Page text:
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Long-Term Effects of Public Low-Income Housing Vouchers: Work, Neighborhood, Family Composition and Childcare Usage

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  • Robert Haveman
  • Barbara Wolfe

Abstract

Using a propensity score matching approach coupled with difference-in-differences regression analysis, we estimate the effect of receiving a low-income housing voucher on the employment and earnings, mobility, neighborhood quality, household/family composition and childcare utilization of a large longitudinal sample of low-income families in the U.S. We observe these effects over six years following voucher receipt. Our results indicate that voucher receipt has little effect on employment, but a negative effect on earnings. The negative earnings effect is largest in the years immediately following initial receipt, and fades out over time. Full-sample results show voucher receipt to have little effect on neighborhood quality in the short-term, but some positive long-term effects. We also find that voucher receipt is tied to a higher probability of change in household/family composition in the year of voucher receipt, but greater stability in subsequent years. The results of our propensity score matching procedure show voucher receipt to be tied to a greater take-up of public child care subsidies. Several robustness tests are run to support the reliability of our findings. We discuss the implications of our findings for research and policy.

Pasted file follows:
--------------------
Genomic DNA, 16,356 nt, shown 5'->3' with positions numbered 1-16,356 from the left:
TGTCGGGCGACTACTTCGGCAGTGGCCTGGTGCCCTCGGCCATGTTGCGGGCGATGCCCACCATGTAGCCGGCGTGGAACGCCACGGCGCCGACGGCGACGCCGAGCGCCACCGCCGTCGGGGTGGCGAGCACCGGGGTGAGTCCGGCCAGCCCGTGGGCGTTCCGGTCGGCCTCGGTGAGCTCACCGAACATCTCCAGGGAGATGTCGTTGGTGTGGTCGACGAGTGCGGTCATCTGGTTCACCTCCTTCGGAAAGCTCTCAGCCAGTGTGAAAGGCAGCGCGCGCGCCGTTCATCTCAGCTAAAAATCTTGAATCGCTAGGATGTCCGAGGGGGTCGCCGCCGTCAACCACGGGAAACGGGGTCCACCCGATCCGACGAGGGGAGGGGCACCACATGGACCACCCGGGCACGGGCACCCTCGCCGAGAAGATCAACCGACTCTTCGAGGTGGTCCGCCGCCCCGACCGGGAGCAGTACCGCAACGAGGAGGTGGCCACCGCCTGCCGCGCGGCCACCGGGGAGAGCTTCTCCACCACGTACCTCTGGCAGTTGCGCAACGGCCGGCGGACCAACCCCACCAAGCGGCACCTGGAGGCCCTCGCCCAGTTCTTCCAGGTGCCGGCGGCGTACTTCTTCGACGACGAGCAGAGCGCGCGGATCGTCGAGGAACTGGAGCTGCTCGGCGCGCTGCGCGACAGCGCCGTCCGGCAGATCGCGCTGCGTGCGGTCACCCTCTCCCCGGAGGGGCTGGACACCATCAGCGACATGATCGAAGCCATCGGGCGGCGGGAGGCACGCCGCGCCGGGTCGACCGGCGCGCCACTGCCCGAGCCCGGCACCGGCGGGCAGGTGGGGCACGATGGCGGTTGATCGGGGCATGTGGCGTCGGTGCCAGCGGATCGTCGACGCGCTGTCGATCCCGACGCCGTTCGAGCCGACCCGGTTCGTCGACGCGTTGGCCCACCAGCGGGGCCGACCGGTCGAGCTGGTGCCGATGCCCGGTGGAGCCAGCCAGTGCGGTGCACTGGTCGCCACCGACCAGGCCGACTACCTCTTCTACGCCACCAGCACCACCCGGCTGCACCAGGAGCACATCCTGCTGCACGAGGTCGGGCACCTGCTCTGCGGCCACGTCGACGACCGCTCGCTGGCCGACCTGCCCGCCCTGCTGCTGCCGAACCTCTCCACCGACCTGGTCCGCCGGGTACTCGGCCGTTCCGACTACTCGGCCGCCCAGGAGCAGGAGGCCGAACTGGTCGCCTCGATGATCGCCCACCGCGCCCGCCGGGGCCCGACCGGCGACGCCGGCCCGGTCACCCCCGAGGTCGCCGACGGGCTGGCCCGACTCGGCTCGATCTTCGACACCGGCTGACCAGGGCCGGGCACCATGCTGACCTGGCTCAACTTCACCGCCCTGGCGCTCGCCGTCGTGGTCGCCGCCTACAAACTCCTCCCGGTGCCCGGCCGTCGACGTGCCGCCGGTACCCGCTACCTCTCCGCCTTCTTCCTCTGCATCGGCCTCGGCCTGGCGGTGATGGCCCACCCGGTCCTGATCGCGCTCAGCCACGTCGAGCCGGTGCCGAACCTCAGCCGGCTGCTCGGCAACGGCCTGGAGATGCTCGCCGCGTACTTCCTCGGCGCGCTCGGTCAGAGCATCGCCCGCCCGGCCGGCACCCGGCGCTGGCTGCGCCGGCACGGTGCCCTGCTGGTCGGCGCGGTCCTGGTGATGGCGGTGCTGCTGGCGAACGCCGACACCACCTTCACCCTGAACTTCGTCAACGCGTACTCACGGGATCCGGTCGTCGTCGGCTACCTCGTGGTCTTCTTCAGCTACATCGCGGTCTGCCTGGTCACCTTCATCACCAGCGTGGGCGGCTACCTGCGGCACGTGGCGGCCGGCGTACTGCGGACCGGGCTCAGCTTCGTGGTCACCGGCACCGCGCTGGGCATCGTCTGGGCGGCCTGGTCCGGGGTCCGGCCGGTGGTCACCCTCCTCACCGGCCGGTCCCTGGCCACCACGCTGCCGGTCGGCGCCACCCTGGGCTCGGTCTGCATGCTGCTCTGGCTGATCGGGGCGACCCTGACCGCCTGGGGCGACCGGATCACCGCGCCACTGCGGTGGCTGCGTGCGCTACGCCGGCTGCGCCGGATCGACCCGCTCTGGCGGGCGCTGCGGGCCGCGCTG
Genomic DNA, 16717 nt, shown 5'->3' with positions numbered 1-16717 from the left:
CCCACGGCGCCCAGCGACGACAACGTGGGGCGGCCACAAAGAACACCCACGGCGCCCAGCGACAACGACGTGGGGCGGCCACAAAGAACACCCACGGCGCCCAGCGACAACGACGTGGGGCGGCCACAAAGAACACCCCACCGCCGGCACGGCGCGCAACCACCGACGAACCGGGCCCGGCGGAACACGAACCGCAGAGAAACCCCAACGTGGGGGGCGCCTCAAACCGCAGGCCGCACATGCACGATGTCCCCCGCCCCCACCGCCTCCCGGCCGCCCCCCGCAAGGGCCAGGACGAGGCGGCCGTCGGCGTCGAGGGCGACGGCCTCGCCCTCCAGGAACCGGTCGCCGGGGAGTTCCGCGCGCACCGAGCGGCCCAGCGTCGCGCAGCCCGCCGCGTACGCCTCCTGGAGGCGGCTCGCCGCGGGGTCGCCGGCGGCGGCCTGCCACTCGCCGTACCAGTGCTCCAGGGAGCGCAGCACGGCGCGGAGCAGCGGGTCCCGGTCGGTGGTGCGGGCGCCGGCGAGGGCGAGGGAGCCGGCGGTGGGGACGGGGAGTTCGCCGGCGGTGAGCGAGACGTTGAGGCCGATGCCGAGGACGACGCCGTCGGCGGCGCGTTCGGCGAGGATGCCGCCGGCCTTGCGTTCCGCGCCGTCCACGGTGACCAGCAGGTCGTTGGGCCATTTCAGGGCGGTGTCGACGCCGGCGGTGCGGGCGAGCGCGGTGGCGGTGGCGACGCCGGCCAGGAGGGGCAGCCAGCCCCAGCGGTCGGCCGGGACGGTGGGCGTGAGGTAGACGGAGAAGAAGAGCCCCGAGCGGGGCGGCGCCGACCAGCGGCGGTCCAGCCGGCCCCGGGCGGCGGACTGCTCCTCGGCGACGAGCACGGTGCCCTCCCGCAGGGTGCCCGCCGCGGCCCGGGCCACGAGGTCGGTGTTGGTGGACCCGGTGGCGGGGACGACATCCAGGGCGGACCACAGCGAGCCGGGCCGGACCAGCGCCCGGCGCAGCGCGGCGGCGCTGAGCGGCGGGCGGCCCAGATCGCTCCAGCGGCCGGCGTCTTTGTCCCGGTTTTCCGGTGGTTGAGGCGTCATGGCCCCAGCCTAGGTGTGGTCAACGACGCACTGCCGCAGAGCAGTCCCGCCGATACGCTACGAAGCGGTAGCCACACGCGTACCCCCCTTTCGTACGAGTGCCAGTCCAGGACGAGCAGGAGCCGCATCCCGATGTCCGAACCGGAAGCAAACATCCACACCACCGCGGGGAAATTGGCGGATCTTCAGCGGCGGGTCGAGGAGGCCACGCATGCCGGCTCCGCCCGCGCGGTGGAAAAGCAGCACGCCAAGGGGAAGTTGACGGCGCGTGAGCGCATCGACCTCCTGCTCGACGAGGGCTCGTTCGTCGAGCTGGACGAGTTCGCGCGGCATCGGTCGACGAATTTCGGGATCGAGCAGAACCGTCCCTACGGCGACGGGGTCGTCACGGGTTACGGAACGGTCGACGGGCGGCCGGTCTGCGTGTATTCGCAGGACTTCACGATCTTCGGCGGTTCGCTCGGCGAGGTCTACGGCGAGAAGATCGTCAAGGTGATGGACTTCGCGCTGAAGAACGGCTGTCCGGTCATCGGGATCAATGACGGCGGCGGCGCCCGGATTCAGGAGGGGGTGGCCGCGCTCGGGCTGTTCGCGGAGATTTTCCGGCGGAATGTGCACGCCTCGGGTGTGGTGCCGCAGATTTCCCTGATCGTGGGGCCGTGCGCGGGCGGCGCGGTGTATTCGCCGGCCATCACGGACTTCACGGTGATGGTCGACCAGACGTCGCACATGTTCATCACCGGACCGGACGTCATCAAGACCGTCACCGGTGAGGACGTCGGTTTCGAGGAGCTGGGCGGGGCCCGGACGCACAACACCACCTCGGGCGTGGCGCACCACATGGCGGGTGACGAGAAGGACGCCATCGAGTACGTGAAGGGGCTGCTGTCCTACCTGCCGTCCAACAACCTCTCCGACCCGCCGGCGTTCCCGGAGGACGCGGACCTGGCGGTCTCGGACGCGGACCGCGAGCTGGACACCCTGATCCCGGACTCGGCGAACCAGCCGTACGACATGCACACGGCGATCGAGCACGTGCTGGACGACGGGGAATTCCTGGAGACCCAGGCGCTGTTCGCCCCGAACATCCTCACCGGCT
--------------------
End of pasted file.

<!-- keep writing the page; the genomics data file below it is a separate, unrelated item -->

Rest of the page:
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Bibliographic Info

Paper provided by Centre for Economic Policy Research, Research School of Economics, Australian National University in its series CEPR Discussion Papers with number 667.

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Date of creation: Jul 2012
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Handle: RePEc:auu:dpaper:667

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  19. Shroder, Mark, 2002. "Locational Constraint, Housing Counseling, and Successful Lease-up in a Randomized Housing Voucher Experiment," Journal of Urban Economics, Elsevier, vol. 51(2), pages 315-338, March.
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